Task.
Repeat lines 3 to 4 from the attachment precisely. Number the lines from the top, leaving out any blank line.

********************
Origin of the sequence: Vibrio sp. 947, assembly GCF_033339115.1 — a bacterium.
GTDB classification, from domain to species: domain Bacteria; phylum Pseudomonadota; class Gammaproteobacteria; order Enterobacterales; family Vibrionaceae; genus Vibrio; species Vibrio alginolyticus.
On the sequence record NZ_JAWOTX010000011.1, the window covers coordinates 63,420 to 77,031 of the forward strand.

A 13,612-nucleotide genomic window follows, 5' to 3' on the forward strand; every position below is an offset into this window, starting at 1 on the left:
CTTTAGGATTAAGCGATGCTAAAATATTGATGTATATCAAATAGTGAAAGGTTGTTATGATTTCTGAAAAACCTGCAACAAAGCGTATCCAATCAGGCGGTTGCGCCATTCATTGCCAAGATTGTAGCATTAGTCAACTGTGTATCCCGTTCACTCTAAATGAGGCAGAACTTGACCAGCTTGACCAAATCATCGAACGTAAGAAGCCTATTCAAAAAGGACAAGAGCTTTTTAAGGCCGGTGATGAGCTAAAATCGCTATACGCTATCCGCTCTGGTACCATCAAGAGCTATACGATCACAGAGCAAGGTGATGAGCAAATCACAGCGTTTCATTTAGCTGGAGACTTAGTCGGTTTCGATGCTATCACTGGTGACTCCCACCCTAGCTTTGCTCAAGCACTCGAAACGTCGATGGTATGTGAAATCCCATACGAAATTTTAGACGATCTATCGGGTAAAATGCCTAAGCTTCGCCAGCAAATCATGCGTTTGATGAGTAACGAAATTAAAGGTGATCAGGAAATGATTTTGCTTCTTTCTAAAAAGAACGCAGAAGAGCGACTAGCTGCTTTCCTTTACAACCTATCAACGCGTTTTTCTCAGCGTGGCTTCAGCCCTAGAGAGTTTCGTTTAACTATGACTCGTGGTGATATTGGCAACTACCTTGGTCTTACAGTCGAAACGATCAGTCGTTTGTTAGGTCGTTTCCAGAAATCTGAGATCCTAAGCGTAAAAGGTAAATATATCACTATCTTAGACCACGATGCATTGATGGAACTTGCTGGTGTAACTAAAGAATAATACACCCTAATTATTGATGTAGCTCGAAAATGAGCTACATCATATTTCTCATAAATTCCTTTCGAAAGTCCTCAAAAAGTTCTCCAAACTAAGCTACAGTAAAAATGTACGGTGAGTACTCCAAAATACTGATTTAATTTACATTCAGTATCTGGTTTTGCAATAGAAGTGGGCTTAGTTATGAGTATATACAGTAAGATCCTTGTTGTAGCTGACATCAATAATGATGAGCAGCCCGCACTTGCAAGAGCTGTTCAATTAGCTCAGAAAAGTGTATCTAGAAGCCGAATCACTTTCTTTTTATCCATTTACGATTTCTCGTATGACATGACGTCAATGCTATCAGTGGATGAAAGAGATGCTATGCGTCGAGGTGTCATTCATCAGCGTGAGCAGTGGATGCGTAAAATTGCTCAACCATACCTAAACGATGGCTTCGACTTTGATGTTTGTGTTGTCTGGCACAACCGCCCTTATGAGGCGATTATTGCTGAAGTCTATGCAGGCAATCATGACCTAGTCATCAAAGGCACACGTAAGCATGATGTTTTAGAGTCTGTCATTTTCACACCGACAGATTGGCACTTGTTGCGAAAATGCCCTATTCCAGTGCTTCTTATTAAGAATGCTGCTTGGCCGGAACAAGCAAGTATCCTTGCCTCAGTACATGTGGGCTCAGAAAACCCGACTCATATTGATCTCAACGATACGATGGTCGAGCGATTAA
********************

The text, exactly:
On the sequence record NZ_JAWOTX010000011.1, the window covers coordinates 63,420 to 77,031 of the forward strand.

A 13,612-nucleotide genomic window follows, 5' to 3' on the forward strand; every position below is an offset into this window, starting at 1 on the left: